Sunday, May 1, 2011

The Passage of Time and Torches

This past week has been an awesome one for me in so many ways.  Although most of them have been for personal reasons, it still goes back to my career and my previous life as a teacher and a principal, and as a mother.

In the early 1980's I taught third grade at Patterson Elementary School in Gilbert.  I had previously taught special education in the district.  I have always loved Arizona history and so much of the early history took place in southeastern Arizona where I grew up.  In addition, Arizona's economy for many, many years was tied to the copper industry.  Growing up in Douglas, I was immersed in the copper industry as Phelps Dodge was a major part of the economy down here.  In fact, I was able to go to ASU for four years because I was able to work at the smelter here in Douglas during the summers and during vacations and the pay was great.

My great grandparents moved to Bisbee in 1903.  Both of them were from Ireland and my great grandfather, Matthew Roughan, was a miner.  He moved to Bisbee from the silver mines in Leadville, Colorado.  My grandparents, Katherine Roughan Scott and Edward Scott were married in Leadville in 1902.  They moved to Douglas, Arizona in 1912 (the year that Arizona became a state) as my grandfather was a conductor on the Southern Pacific Railroad.  So our family history is steeped in the history of Arizona.

As a result of this love for my roots, I wanted to share this history with my students.  So I started taking my third graders to Bisbee and Tombstone.  We spent the first day in Tombstone and then spent the night in Bisbee at the high school gym.  The next day we did the mine tour.  I was the first teacher in Gilbert who took a class on an overnight field trip and I remember having to go before the Board to ask permission.  I did this trip for 10 years and it was an incredible experience for my students and did so much to build community in my classroom.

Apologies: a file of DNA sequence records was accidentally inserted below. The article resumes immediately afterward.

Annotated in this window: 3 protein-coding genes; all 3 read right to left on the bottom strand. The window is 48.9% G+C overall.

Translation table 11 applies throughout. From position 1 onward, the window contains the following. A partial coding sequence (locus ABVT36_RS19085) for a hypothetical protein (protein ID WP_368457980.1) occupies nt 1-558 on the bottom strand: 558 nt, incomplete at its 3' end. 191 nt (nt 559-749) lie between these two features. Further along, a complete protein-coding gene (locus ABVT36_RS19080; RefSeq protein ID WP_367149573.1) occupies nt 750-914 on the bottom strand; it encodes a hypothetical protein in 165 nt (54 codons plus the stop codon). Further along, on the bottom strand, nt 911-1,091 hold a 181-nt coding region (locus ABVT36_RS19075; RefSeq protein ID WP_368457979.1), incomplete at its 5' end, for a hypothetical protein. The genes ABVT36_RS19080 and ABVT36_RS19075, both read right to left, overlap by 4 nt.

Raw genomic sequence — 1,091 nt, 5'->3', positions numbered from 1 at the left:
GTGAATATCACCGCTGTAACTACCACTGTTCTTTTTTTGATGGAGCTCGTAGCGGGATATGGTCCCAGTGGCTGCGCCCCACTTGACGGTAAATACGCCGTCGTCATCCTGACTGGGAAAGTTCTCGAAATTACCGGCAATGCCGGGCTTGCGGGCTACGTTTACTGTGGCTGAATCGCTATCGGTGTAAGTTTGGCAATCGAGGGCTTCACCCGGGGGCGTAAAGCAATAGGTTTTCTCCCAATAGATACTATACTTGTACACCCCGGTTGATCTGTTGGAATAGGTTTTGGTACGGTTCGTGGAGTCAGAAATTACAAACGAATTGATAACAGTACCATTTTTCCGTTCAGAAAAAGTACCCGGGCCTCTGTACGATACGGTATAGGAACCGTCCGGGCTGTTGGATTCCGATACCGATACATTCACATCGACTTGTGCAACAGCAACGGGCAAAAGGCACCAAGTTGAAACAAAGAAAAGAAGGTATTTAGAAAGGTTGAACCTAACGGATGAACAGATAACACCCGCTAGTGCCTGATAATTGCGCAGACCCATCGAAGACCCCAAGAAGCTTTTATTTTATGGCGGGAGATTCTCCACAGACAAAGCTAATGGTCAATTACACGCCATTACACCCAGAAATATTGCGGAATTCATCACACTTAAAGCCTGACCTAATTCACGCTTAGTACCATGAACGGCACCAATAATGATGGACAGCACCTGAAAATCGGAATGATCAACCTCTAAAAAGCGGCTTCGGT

I remember when Kartchner Caverns was discovered, but not yet opened.  My plan was to have my students experience this also.  But then  I became an administrator and no longer was able to do this trip.

One of my wonderful teachers at Gilbert El started taking her students on this trip a few years ago.  Cameron was in Mrs. Dawn's class and was able to have this incredible experience.  And of course, she added Kartchner Caverns to the trip, as well as the Arizona/Sonora Desert Museum.  Kerri did her student teaching with Dottie and had the opportunity to have this experience.

So this year when I moved to Douglas, I checked with our policy down here and it was possible for the students to stay at one of our schools.  

Last week both classes had their field trips.  The kids and parents were able to stay at Ray Borane Middle School which is a block from the house.  It was the original high school and has a big gym which is much like the one in Bisbee.  I had all of the kids over both nights for bean burros, salsa, and hot dogs.  It was so much fun!!